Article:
WASHINGTON — On Wednesday, Sen. Josh Hawley (R-Mo.) introduced the “Limiting Section 230 to Good Samaritans Act,” a bill that would open up Big Tech platforms to civil liability for unfairly censoring the speech of users. Hawley was joined by four Republican cosponsors: Sens. Mike Braun (R-Ind.), Marco Rubio (R-Fla.), Kelly Loeffler (R-Ga.), and Tom Cotton (R-Ark.).
American Principles Project (APP) has been a leading conservative voice advocating for reforming Section 230 in order to rein in Big Tech censorship, and recently released a similar legislative plan to do so, “Protecting Free Speech and Defending Kids.”
Following the introduction of Sen. Hawley’s legislation, Jon Schweppe, APP’s director of policy and government affairs and co-author of the APP plan, released the following statement supporting the Republican bill:
This bill is a game changer. Senator Hawley deserves a great deal of credit — he got the ball rolling last year with one of the first conservative proposals to condition Section 230 immunity for Big Tech platforms. It’s not an exaggeration to say that, at the time, Hawley more or less stood alone. But now, as Big Tech platforms continue to overreach and suppress free speech, a legitimate coalition is beginning to take shape. The winds are shifting, and Big Tech should be very worried.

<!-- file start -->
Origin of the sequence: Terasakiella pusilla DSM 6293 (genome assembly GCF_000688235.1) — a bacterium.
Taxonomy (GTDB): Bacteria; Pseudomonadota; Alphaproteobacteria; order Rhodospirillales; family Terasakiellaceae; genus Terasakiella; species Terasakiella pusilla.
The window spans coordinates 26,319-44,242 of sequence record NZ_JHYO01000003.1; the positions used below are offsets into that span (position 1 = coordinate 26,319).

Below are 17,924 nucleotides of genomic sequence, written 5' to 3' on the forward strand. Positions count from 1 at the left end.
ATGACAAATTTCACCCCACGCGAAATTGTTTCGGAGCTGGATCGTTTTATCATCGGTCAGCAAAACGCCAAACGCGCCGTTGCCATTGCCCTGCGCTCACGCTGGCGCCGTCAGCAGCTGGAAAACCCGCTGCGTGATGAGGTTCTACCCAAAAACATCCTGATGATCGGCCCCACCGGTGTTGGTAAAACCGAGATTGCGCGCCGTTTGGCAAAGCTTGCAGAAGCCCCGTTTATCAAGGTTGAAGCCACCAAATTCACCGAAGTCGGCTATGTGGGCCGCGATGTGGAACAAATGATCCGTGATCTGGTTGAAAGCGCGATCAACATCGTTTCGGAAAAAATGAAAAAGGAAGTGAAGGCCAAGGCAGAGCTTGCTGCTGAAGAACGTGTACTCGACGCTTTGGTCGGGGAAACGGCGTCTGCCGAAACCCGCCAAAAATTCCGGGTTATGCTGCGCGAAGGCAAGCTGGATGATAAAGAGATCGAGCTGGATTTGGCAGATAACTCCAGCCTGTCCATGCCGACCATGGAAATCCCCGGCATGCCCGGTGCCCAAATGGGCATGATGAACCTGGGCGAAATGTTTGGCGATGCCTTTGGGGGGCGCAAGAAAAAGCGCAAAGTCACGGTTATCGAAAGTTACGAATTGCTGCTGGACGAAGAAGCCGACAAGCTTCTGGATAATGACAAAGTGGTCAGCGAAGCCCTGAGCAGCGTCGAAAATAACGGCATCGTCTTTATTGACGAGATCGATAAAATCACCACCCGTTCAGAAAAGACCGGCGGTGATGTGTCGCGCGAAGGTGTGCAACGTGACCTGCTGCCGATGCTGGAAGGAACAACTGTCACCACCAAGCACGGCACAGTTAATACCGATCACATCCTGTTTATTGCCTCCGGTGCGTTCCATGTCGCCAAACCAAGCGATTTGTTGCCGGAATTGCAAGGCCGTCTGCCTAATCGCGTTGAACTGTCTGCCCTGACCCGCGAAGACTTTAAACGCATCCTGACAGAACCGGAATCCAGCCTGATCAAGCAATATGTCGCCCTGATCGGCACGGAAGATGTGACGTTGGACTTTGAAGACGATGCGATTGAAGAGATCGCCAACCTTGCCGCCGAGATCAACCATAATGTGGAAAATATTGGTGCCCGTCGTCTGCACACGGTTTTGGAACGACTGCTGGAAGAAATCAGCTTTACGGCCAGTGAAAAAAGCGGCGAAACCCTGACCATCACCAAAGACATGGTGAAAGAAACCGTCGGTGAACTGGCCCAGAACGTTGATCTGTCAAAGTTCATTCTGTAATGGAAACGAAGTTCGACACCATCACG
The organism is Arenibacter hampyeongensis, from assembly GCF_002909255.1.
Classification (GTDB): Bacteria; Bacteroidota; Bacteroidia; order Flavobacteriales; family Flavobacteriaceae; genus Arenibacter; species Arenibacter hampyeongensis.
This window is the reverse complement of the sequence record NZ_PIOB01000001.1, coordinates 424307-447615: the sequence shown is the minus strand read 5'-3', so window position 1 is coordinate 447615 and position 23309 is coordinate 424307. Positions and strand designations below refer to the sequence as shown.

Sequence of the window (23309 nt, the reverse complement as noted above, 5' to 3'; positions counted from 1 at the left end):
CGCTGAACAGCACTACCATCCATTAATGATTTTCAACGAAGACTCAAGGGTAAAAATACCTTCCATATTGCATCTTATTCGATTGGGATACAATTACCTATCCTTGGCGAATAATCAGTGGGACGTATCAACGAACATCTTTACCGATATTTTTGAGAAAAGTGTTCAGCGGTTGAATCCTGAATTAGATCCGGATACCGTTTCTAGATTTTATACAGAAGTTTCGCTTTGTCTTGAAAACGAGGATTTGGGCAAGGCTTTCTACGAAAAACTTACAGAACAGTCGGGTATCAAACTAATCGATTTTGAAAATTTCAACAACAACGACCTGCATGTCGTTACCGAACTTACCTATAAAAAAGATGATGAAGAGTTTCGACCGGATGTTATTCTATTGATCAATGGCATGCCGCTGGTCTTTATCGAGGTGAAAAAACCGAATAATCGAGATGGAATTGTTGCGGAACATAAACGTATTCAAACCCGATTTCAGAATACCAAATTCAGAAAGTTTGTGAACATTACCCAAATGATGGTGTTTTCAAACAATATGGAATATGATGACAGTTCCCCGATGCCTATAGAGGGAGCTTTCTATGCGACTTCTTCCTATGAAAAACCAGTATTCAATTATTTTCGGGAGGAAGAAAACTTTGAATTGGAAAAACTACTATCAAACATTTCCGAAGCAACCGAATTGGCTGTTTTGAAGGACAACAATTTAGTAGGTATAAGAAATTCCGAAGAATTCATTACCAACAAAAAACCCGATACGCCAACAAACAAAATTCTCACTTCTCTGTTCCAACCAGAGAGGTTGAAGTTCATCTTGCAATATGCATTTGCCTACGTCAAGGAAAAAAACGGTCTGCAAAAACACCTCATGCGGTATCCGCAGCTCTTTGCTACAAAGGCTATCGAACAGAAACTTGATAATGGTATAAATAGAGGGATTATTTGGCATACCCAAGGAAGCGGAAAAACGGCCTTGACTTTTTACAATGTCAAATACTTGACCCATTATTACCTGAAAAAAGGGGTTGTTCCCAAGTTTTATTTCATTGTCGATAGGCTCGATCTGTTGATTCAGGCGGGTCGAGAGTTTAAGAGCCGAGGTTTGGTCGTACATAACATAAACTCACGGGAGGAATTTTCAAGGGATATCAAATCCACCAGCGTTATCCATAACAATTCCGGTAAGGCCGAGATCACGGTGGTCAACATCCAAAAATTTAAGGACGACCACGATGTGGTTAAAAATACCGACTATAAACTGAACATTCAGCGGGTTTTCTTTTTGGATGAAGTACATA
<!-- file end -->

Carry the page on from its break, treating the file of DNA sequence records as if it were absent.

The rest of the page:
Craig Parshall, a civil liberties attorney and Special Counsel at American Center for Law & Justice, as well as co-author of “Protecting Free Speech and Defending Kids”, also released the following statement:
This bill puts teeth into the ‘Good Samaritan’ obligation that Congress intended for Section 230 decades ago as a condition of Big Tech companies escaping liability from civil lawsuits. Up until now, both the ‘Good Samaritan’ concept and the requirement of ‘good faith’ have either been ignored by the courts or reduced to a dead letter by judicial misinterpretation that consistently gives the benefit of the doubt to Silicon Valley.
This legislation signals clearly that the era of an ungoverned ‘Wild West’ version of the Internet is drawing to a close. Monopolistic platforms with their chokehold grip over online expression have made billions by distributing the content, information and viewpoints supplied by the American people, all the while blocking and suppressing disfavored opinions at will, and without consequences. If this bill passes, citizens will finally have access to the courts against Big Tech companies that permit content that harms or defames them. Users who are deliberately blocked, downranked, or demonetized can obtain a judicial remedy.
Even further, a Big Tech platform can no longer simply blame its algorithms for its unfair treatment of its users when it should have known that its coding systems are designed to treat users discriminatorily. By giving Internet users their day in court, this bill is a positive step toward creating a new landscape of online free speech.
To schedule an interview with an APP policy expert, contact Paul Dupont at (o) 202-503-2010 or firstname.lastname@example.org.